I know the upper stage of the Falcon 9 can be restarted once, thus allowing an additional thrust for some circumstances that might require it. However, I don't really understand the mechanism that limits the number of restarts. What limits the number of restarts that a liquid fueled rocket can perform?
Per this old usenet thread, there are a lot of design choices, but the main problems are in getting the fuel to the engines while in free-fall, and igniting non-hypergolic propellants.
To get the fuel into the pumps / engines, you can use:
- bladder pressurization (which is a materials problem with cryo fuels)
- piston pressurization (difficult to do on a large scale)
- small solid-fuel ullage rockets (which you'd have a limited number of)
- small liquid-fuel ullage rockets (which has the same fuel supply issues, but on a smaller and more easily solvable scale)
- boiloff venting of cryo propellants for ullage!
- a mesh or membrane system to hold sufficient amounts of fuel at the pump inlet via capillary action
To ignite non-hypergols, you can use:
- hypergolic chemical igniters (which you'd have a limited number of)
- electric spark igniters (which might dirty up or wear down)
- solid fuel pyrotechnics (which you'd have a limited number of, and in turn require electric igniters)
There is no SENSIBLE upper limit in terms of the likely requirements in the next few decades. Increasing restart capability adds complexity and a certain amount of mass but you can soon get to a system which is essentially reliability limited. Tens to hundreds of restarts would readily be achievable with existing technology.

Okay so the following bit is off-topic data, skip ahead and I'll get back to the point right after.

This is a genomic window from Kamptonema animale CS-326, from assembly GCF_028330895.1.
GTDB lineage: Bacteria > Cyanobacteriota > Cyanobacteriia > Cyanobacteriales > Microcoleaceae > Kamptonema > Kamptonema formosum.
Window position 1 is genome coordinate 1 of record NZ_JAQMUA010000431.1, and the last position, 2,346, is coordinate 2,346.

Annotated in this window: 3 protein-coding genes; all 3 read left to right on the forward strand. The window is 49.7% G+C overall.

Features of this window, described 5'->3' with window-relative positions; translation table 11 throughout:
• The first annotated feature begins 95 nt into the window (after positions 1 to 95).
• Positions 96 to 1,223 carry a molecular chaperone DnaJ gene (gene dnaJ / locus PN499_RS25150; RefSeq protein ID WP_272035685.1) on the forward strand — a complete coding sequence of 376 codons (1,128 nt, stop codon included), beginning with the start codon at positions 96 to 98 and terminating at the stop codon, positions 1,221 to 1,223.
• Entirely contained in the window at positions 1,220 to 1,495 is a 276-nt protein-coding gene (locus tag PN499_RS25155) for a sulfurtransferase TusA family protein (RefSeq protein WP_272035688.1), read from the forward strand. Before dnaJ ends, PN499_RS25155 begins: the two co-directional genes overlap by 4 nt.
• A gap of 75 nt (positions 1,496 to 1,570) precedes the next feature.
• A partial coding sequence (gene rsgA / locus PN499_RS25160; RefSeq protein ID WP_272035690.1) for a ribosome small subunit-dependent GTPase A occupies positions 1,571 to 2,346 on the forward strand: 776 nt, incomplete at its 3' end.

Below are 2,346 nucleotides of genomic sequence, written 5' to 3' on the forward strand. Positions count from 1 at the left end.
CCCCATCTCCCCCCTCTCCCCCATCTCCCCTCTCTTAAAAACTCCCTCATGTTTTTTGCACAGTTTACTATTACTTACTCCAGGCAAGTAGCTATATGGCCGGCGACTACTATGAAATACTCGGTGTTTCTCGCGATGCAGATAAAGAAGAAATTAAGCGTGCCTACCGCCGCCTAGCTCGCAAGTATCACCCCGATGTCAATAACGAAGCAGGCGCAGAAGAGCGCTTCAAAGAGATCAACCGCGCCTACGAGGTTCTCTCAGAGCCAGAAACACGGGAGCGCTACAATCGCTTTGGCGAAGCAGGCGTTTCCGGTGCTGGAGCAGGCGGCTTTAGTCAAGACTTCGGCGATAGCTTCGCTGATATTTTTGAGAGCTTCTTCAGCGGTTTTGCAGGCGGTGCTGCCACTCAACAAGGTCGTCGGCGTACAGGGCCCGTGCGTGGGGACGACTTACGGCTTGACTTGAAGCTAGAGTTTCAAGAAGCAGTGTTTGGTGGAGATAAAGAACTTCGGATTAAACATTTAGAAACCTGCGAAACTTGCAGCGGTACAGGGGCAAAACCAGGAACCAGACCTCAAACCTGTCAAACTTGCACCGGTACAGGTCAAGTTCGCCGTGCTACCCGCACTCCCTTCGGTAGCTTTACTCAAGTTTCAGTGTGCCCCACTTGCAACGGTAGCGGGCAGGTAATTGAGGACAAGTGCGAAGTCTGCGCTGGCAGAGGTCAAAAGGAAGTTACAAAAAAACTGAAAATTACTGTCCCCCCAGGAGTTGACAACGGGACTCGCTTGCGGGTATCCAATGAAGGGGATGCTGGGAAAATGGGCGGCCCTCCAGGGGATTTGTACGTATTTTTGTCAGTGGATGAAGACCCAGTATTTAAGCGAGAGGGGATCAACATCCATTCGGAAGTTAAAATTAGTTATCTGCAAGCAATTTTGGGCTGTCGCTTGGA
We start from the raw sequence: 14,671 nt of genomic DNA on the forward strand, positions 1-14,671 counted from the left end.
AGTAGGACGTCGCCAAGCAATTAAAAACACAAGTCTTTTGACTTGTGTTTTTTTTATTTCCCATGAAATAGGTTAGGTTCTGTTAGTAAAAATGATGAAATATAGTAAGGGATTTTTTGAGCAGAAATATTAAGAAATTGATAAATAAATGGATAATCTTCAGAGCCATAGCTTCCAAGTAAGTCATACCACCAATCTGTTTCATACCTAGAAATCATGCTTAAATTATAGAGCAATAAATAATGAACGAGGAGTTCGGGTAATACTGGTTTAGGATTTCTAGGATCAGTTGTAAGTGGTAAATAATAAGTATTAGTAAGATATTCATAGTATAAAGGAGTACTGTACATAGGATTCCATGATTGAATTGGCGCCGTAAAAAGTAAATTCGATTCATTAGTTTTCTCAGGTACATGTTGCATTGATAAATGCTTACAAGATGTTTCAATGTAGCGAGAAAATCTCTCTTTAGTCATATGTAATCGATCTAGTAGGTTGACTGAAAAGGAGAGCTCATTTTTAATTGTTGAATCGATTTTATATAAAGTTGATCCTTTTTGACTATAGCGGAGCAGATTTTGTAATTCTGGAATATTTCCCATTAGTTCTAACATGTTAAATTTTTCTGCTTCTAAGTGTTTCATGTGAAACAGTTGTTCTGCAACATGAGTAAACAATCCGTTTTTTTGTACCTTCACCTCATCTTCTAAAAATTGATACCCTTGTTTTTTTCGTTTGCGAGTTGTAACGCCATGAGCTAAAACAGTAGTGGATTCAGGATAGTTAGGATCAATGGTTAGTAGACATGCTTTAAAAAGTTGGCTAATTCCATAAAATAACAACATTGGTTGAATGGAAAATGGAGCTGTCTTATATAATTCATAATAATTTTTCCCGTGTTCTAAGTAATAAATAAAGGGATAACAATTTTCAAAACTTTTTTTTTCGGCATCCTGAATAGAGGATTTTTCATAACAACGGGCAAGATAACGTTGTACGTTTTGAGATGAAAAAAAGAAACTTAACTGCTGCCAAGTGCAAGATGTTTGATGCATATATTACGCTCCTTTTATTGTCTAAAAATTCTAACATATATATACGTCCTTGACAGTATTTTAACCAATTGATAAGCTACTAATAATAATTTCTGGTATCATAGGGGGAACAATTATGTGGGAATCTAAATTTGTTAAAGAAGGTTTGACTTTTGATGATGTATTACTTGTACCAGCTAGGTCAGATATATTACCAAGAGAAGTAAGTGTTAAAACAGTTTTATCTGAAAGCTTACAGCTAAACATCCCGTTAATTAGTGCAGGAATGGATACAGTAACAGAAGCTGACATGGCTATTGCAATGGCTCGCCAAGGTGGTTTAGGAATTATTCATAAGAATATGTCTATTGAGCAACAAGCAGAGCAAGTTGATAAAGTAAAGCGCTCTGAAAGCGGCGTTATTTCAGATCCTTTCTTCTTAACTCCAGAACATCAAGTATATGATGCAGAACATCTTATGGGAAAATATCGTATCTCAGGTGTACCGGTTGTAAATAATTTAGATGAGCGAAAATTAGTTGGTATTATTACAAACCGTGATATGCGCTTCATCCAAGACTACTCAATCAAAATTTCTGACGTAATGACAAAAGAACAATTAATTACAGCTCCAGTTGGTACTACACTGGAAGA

As one only example
You can use cold gas thrusters to achieve ullage location of main tank fuel and if desired replenish the gas reservoirs from main fuel or oxidiser once the contents are stable.
Anywhere outside a permanent shadow (which are rather hard to find usually) you can use photovoltaic panels to recharge electrical system energy stores. Existing battery technologies have calendar and cycle lifetimes well in excess of what is sensibly needed.
Lack of hypergolicity is a challenge but, if the need exists, small igniters running on main fuel mixes heated to combustion point electrically are an entirely realistic solution.
It's likely that dozens of restarts could be achieved by such systems, and unlikely that more than that number would be required in any likely application short term. Extension to say hundreds of restarts is "just a matter of engineering" with increased need for maintaining reliability as restarts increased.